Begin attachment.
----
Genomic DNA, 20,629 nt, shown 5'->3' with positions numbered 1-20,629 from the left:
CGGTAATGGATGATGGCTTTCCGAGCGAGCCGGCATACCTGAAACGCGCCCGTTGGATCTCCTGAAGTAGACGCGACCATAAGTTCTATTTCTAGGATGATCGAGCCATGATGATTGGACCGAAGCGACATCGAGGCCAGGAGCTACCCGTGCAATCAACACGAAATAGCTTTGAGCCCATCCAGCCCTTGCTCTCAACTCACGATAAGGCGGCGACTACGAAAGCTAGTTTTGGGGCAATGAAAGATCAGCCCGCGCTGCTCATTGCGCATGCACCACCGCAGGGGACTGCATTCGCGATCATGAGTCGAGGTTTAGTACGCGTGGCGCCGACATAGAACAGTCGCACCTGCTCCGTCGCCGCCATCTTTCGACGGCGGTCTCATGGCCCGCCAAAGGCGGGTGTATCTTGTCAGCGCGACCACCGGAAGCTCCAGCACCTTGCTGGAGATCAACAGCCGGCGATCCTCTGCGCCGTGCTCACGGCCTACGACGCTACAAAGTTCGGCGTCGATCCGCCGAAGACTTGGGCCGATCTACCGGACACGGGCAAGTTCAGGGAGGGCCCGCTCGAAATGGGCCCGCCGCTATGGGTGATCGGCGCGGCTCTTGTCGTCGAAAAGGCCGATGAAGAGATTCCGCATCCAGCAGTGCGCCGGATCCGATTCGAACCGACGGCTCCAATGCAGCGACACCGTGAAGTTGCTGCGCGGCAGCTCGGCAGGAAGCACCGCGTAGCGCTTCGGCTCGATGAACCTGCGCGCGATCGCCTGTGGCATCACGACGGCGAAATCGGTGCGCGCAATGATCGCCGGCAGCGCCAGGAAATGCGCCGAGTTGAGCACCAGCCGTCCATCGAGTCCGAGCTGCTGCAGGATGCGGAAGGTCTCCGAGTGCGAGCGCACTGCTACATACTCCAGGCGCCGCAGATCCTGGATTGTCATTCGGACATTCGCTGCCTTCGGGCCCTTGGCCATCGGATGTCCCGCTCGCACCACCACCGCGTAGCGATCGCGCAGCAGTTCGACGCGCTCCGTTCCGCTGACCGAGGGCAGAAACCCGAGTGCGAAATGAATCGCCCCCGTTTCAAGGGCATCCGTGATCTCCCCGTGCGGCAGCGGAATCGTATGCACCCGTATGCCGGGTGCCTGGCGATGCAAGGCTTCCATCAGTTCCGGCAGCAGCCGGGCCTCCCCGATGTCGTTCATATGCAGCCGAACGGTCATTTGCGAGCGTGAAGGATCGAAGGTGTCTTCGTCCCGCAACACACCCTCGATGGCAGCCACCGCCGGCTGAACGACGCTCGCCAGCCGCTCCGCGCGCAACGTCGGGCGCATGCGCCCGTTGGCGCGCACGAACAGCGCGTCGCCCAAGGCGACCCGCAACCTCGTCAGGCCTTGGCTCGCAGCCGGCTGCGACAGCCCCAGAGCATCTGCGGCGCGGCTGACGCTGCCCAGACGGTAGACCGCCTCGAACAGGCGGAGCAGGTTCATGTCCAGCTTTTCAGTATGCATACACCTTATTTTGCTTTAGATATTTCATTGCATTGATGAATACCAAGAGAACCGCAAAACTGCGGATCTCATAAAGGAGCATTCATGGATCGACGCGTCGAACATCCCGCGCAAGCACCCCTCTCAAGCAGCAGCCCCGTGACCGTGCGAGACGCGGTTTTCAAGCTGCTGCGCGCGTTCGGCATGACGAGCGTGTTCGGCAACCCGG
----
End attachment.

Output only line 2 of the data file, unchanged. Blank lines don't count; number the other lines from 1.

CGGTAATGGATGATGGCTTTCCGAGCGAGCCGGCATACCTGAAACGCGCCCGTTGGATCTCCTGAAGTAGACGCGACCATAAGTTCTATTTCTAGGATGATCGAGCCATGATGATTGGACCGAAGCGACATCGAGGCCAGGAGCTACCCGTGCAATCAACACGAAATAGCTTTGAGCCCATCCAGCCCTTGCTCTCAACTCACGATAAGGCGGCGACTACGAAAGCTAGTTTTGGGGCAATGAAAGATCAGCCCGCGCTGCTCATTGCGCATGCACCACCGCAGGGGACTGCATTCGCGATCATGAGTCGAGGTTTAGTACGCGTGGCGCCGACATAGAACAGTCGCACCTGCTCCGTCGCCGCCATCTTTCGACGGCGGTCTCATGGCCCGCCAAAGGCGGGTGTATCTTGTCAGCGCGACCACCGGAAGCTCCAGCACCTTGCTGGAGATCAACAGCCGGCGATCCTCTGCGCCGTGCTCACGGCCTACGACGCTACAAAGTTCGGCGTCGATCCGCCGAAGACTTGGGCCGATCTACCGGACACGGGCAAGTTCAGGGAGGGCCCGCTCGAAATGGGCCCGCCGCTATGGGTGATCGGCGCGGCTCTTGTCGTCGAAAAGGCCGATGAAGAGATTCCGCATCCAGCAGTGCGCCGGATCCGATTCGAACCGACGGCTCCAATGCAGCGACACCGTGAAGTTGCTGCGCGGCAGCTCGGCAGGAAGCACCGCGTAGCGCTTCGGCTCGATGAACCTGCGCGCGATCGCCTGTGGCATCACGACGGCGAAATCGGTGCGCGCAATGATCGCCGGCAGCGCCAGGAAATGCGCCGAGTTGAGCACCAGCCGTCCATCGAGTCCGAGCTGCTGCAGGATGCGGAAGGTCTCCGAGTGCGAGCGCACTGCTACATACTCCAGGCGCCGCAGATCCTGGATTGTCATTCGGACATTCGCTGCCTTCGGGCCCTTGGCCATCGGATGTCCCGCTCGCACCACCACCGCGTAGCGATCGCGCAGCAGTTCGACGCGCTCCGTTCCGCTGACCGAGGGCAGAAACCCGAGTGCGAAATGAATCGCCCCCGTTTCAAGGGCATCCGTGATCTCCCCGTGCGGCAGCGGAATCGTATGCACCCGTATGCCGGGTGCCTGGCGATGCAAGGCTTCCATCAGTTCCGGCAGCAGCCGGGCCTCCCCGATGTCGTTCATATGCAGCCGAACGGTCATTTGCGAGCGTGAAGGATCGAAGGTGTCTTCGTCCCGCAACACACCCTCGATGGCAGCCACCGCCGGCTGAACGACGCTCGCCAGCCGCTCCGCGCGCAACGTCGGGCGCATGCGCCCGTTGGCGCGCACGAACAGCGCGTCGCCCAAGGCGACCCGCAACCTCGTCAGGCCTTGGCTCGCAGCCGGCTGCGACAGCCCCAGAGCATCTGCGGCGCGGCTGACGCTGCCCAGACGGTAGACCGCCTCGAACAGGCGGAGCAGGTTCATGTCCAGCTTTTCAGTATGCATACACCTTATTTTGCTTTAGATATTTCATTGCATTGATGAATACCAAGAGAACCGCAAAACTGCGGATCTCATAAAGGAGCATTCATGGATCGACGCGTCGAACATCCCGCGCAAGCACCCCTCTCAAGCAGCAGCCCCGTGACCGTGCGAGACGCGGTTTTCAAGCTGCTGCGCGCGTTCGGCATGACGAGCGTGTTCGGCAACCCGG